LD Profile: Rodger Pugh

Posted on May 1, 2012

Six questions with Rodger Pugh, owner of Secret Agent Productions in Scottsdale, Arizona.

1. How did you get into this field?
While I was a performer in the late 90s around the southwest Michigan local music scene, I had a friend who had just bought new “scanners,” which were the coolest light I had seen at the time. This friend taught me how to put it all together and how to run the console. I nagged my roommate who was working for a stagehand company for a job, got it, and a few hundred gigs later, a major move: he I am. Those first scanners opened the door to a career that I’m proud and honored to have.

2. What do you think is the next big thing in the lighting industry?
I’d like to see where LED technologies are heading. As pixel mapping, video and lighting controls merge and become more user friendly, I see more dynamic light shows and designs that move visually not physically. Plus, an obvious shift toward green productions should encourage LED tech growth.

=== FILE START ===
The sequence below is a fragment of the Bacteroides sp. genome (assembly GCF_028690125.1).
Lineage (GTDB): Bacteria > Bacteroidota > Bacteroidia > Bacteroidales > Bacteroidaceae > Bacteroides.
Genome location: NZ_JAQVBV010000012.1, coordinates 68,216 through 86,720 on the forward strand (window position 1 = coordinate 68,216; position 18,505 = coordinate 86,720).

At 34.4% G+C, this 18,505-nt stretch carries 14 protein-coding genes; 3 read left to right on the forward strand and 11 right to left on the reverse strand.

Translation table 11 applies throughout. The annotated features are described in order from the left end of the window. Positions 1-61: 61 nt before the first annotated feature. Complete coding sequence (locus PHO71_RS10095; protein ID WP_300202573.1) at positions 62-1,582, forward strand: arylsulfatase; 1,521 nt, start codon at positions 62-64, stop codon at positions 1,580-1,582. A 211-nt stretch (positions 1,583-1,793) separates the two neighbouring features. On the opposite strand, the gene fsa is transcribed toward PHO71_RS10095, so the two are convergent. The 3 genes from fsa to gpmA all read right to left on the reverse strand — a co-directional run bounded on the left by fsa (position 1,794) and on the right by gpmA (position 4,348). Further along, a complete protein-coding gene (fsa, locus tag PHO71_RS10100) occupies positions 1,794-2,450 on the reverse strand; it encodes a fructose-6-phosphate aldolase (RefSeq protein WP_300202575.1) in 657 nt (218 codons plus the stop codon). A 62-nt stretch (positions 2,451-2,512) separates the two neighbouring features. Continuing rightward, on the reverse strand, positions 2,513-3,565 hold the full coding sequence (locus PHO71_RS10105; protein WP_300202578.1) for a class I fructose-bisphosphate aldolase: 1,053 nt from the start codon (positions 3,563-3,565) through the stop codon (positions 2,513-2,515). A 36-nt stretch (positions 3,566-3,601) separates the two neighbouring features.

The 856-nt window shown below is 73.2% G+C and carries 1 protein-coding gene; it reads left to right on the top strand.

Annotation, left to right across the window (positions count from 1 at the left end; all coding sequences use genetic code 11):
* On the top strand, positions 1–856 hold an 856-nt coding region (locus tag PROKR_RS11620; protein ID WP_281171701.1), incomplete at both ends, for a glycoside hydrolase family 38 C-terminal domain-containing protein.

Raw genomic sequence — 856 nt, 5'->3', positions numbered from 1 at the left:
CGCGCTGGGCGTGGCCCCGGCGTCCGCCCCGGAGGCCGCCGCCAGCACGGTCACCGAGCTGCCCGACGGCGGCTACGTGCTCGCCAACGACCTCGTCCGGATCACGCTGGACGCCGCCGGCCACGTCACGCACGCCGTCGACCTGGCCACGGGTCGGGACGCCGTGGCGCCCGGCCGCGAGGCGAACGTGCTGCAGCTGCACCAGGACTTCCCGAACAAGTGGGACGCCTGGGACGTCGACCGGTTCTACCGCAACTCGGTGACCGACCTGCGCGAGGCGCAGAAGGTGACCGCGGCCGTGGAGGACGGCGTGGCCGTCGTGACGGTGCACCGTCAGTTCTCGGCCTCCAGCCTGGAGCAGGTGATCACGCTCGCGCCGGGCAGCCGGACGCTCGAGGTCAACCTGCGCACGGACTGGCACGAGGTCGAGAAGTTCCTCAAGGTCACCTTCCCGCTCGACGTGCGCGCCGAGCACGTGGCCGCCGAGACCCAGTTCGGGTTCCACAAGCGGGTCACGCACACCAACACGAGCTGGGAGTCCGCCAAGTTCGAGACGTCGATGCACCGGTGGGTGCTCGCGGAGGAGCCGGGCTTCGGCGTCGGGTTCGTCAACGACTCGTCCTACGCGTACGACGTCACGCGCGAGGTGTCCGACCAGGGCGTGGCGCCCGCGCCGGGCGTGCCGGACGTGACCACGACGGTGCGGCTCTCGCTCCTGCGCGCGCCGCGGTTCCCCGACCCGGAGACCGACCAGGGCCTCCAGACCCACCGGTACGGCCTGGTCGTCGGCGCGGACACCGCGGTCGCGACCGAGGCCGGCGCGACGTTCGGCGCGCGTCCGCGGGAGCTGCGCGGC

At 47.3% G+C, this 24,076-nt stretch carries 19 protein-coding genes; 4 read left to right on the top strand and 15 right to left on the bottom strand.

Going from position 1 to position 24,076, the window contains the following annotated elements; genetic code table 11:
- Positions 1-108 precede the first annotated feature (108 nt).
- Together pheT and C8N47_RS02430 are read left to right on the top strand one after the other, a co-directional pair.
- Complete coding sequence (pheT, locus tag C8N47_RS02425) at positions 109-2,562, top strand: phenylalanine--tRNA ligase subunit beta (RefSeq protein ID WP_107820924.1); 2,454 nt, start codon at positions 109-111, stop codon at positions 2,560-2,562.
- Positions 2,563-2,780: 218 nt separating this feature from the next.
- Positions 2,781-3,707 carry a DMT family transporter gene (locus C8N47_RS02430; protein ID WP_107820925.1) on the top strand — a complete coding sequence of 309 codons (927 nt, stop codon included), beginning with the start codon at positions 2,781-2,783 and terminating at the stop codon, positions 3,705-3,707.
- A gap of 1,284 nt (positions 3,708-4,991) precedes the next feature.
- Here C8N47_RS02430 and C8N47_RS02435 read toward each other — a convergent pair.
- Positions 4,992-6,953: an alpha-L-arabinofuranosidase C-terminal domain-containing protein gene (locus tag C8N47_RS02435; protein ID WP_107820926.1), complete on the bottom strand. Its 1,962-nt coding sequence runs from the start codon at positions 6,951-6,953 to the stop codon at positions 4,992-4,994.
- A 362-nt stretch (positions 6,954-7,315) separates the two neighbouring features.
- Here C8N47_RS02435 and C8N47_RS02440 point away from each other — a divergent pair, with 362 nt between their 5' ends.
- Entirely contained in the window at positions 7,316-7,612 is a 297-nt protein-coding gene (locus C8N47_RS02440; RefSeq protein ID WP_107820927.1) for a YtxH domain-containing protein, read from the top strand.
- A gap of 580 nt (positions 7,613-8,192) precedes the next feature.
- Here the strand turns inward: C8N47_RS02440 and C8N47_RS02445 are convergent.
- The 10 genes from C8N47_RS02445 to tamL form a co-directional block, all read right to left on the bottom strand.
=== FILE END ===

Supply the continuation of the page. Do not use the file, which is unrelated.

3. Do you have a favorite fixture (and why)?
That’s a hard call. Out of LED lights, it’s the COLORado Batten 72 Tour. I personally road tested these; they are tough and have a great output. I also like the Vari-Lite VL2000 Spot moving light and the MAC 2000 family. I have grown to like the CHAUVET Intimidator family of LED moving heads – small but will surprise you.

4. What has been your favorite design/project?
Honestly, I have enjoyed any of the concert or touring acts that I’ve designed or worked with – yes all of them. Music and lights work like peanut butter and jelly: they are good by themselves, but are even better when combined. As long as I get to design for music acts, I’ll be a happy man. Willie Nelson was pretty cool though!

5. What was the biggest unforeseen obstacle that you’ve faced in one of your designs, and how did you overcome it?
Every design or show will have unforeseen obstacles. In fact, there’s a saying, “it’s not a gig till something goes wrong.” Recently it’s been software-related obstacles from my rendering software. It’s hard for me to gauge what challenge was the “biggest,” but with a good support crew almost all obstacles can be overcome.

6. Complete this thought: A show without light is like …
… paying for a high-definition DVD then watching it on an old black-and-white 19-inch CRT TV.